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"We want this for all Canadians; that's what this should be about for people."
Nadine Kays, who worked for four years as a casual letter carrier part-time on the midnight shift before she moved up in the ranks at Canada Post, was talking about the strike action taken by the Canadian Union of Postal Workers (CUPW) early this month. The union's actions—insisting on fair, equitable and living wages for postal workers in Canada—are part of a larger labour movement in Canada.
Public criticism directed at the union for its insistence on maintaining a living wage for its workers, she said, is an unfortunate reflection of a society whose expectations as a workforce are too low.
"No-one should live paycheck-to-paycheck. What's wrong with making a living wage coming out of high school or university?" she said.
CUPW began a 24-hour strike in Winnipeg on June 3, rotating the strike to other locations.
In early June, CUPW National President Denis Lemelin said the union had been trying to get Canada Post to deal with service and health and safety problems for more than three years but management refused.
Consequently, the union was forced to bring these issues to the bargaining table.
“We have a dangerous workplace that needs to be fixed but Canada Post won’t listen to us,” said Lemelin in a press release.
“The strike's purpose is to create leverage in order to encourage Canada Post to abandon its dangerous approach to modernization and their many concessions. The goal is still the same. We want to negotiate solutions [but] we cannot accept unsafe and unfair conditions."
CUPW's attempts to negotiate on the issues of pensions, workplace health and safety and sick leave have been blocked by Canada Post. After eight months in negotiations, Canada Post has made no concessions.
On June 14, Canada Post locked out its nearly 50,000 urban postal operations employees after 12 days of rotating strikes organized by the union.
On June 20, Minister of Labour Lisa Raitt introduced back-to-work legislation to force locked-out Canada Post employees back to work.
All the while, community rallies, sit-ins, lock-outs and other public support actions have been organized across Canada in solidarity with postal workers' right to collective bargaining.
“[CUPW] stood next to me and my causes and beliefs in so many demonstrations” said Ottawa activist Kevin Donaghy explaining his presence at a local rally. “The public at large and the public sector is under attack. This is the beginning of the onslaught over the next four years with the Harper majority.”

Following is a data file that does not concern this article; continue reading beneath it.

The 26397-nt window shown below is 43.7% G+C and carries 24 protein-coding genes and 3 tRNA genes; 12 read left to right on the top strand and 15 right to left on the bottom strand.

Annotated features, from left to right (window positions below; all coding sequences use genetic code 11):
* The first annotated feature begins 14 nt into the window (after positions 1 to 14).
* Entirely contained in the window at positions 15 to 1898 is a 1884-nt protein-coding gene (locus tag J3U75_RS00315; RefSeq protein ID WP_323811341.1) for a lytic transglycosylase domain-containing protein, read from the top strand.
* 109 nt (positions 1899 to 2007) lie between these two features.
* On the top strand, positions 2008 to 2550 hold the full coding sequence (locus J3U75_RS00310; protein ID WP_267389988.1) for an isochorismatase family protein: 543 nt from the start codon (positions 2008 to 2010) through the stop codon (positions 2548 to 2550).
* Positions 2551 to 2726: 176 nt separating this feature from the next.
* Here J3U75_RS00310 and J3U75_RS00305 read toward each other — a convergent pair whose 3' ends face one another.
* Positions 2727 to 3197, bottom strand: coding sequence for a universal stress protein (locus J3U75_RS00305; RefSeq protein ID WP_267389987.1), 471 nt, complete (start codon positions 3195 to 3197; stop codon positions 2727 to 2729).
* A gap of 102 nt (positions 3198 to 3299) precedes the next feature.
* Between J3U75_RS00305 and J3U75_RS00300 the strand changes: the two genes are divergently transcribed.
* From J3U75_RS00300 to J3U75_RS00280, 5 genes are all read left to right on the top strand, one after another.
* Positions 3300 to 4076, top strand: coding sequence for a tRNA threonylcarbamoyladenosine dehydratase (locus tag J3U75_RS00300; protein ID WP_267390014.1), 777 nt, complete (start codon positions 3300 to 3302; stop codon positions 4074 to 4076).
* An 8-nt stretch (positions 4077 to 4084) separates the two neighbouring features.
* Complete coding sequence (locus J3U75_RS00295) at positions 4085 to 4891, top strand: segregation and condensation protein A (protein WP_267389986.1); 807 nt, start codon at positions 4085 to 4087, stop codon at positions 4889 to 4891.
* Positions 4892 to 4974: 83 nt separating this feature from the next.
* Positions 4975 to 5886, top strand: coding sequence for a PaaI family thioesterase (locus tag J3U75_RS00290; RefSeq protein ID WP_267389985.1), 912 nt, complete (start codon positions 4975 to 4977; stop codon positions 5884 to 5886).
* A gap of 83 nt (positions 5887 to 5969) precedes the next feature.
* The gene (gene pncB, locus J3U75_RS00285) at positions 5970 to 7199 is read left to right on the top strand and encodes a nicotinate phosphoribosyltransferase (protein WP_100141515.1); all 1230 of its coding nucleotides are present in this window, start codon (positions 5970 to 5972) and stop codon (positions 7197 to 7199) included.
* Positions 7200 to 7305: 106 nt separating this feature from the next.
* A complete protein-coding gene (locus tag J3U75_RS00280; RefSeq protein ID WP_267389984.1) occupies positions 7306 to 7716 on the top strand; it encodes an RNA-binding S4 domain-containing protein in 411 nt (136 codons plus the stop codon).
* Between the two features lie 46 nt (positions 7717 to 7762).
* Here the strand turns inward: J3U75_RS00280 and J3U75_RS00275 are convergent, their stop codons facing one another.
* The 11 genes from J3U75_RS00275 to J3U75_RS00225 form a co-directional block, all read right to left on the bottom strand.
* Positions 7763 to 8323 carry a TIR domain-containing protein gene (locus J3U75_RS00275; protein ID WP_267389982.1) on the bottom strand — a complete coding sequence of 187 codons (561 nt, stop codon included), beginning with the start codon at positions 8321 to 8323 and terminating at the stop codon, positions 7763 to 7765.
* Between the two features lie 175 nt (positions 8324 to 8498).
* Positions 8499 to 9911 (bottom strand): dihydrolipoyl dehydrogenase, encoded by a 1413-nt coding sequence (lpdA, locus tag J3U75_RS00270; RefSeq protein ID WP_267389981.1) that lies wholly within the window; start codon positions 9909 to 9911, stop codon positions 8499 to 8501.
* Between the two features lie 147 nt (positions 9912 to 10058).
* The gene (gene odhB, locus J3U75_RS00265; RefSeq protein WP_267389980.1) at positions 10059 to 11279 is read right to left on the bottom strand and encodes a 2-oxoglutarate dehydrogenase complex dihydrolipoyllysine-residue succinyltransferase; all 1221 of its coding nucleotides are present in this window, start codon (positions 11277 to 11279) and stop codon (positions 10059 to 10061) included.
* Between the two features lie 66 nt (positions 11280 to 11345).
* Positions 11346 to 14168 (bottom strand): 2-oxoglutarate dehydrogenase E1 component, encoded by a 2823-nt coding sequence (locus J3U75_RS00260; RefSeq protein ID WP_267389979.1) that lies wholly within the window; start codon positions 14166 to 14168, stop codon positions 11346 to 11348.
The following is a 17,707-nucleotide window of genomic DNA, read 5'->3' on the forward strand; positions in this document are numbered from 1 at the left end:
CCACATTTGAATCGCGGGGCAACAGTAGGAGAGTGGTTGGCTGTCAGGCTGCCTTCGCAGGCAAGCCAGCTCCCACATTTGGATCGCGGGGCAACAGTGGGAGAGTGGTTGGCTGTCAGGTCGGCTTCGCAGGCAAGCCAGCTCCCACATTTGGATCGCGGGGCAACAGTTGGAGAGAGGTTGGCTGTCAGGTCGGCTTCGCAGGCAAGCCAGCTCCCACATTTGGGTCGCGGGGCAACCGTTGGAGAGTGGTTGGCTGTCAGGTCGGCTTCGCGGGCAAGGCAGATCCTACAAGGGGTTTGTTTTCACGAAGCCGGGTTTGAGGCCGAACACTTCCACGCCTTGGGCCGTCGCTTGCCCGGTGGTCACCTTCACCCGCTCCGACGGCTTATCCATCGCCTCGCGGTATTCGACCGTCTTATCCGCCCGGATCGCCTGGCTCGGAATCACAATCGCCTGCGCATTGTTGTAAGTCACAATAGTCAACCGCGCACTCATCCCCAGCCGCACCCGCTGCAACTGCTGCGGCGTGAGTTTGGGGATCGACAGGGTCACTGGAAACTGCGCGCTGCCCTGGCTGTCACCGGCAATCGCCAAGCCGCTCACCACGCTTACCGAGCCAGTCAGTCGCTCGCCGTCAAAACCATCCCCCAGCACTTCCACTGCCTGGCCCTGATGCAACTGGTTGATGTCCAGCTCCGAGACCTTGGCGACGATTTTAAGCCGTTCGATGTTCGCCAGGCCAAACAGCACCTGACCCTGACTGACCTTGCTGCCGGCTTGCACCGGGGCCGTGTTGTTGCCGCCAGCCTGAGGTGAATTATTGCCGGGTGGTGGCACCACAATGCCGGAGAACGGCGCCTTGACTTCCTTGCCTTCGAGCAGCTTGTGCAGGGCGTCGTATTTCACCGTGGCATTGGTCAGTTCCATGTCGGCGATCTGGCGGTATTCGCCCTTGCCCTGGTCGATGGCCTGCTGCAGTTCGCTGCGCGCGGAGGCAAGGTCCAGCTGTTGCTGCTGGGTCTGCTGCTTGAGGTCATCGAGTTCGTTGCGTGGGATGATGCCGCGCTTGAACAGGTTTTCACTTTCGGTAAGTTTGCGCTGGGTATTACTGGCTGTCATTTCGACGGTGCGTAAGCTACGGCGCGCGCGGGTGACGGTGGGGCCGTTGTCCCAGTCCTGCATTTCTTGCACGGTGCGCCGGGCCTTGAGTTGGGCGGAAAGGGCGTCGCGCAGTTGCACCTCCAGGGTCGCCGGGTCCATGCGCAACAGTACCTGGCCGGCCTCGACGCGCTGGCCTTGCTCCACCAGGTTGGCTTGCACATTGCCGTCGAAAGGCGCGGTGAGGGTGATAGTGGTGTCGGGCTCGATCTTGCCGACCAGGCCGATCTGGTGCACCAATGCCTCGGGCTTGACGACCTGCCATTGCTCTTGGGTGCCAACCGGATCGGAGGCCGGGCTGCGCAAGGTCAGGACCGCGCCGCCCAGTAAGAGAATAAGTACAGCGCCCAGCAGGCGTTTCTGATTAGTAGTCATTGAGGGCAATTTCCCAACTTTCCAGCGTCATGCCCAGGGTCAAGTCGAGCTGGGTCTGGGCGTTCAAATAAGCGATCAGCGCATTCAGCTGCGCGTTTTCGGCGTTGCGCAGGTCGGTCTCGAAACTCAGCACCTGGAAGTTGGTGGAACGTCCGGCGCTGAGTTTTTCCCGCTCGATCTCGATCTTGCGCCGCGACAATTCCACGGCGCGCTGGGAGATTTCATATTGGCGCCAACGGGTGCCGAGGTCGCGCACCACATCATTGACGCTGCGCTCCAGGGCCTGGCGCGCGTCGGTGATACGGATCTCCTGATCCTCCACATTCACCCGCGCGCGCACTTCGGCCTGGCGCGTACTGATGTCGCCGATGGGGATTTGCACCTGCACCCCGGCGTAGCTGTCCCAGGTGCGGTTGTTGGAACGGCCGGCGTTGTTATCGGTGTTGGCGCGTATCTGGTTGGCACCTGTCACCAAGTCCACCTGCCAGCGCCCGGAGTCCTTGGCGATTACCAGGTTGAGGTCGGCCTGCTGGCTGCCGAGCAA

Guy Laflamme of the Canadian Union of Public Employees (CUPE) local 1979 said his union supports CUPW because it has been at the forefront of social justice struggles from maternity leave, to rights for gays and lesbians and rights for immigrant workers.
“This is the first big challenge for social and labour movements since the election of the Harper government. I think it is even more important that we be present and show that we will not let ourselves be trampled,” he said.
The base of public support across Canada for postal workers' right to strike is wide, as these images show. Canadians across the country stand with postal workers and their union's fundamental right to collectively negotiate the terms and conditions of employment on behalf of its 48,000 postal worker members.
The Dominion Editorial Collective, along with several other independent Canadian magazines, responded yesterday to a letter issued by Magazines Canada supporting Minister of Labour Lisa Raitt's introduction of back-to-work legislation. The Dominion is a member publication of Magazines Canada, a distributor of Canadian magazines.
For more breaking grassroots coverage of working class issues, visit the Media Co-op. For local coverage of postal workers' resistance to back-to-work legislation and public support for CUPW, visit the Halifax, Montreal, Toronto and Vancouver Media Co-ops, as well as our sister organization, the NB Media Co-op.
Photo essay compiled by Moira Peters of the Dominion Editorial Collective, with files from Murray Bush, Sebastien Labelle and Melissa Albiani. Thanks to the artists who donated these images. email@example.com
The Dominion is a monthly paper published by an incipient network of independent journalists in Canada. It aims to provide accurate, critical coverage that is accountable to its readers and the subjects it tackles. Taking its name from Canada's official status as both a colony and a colonial force, the Dominion examines politics, culture and daily life with a view to understanding the exercise of power.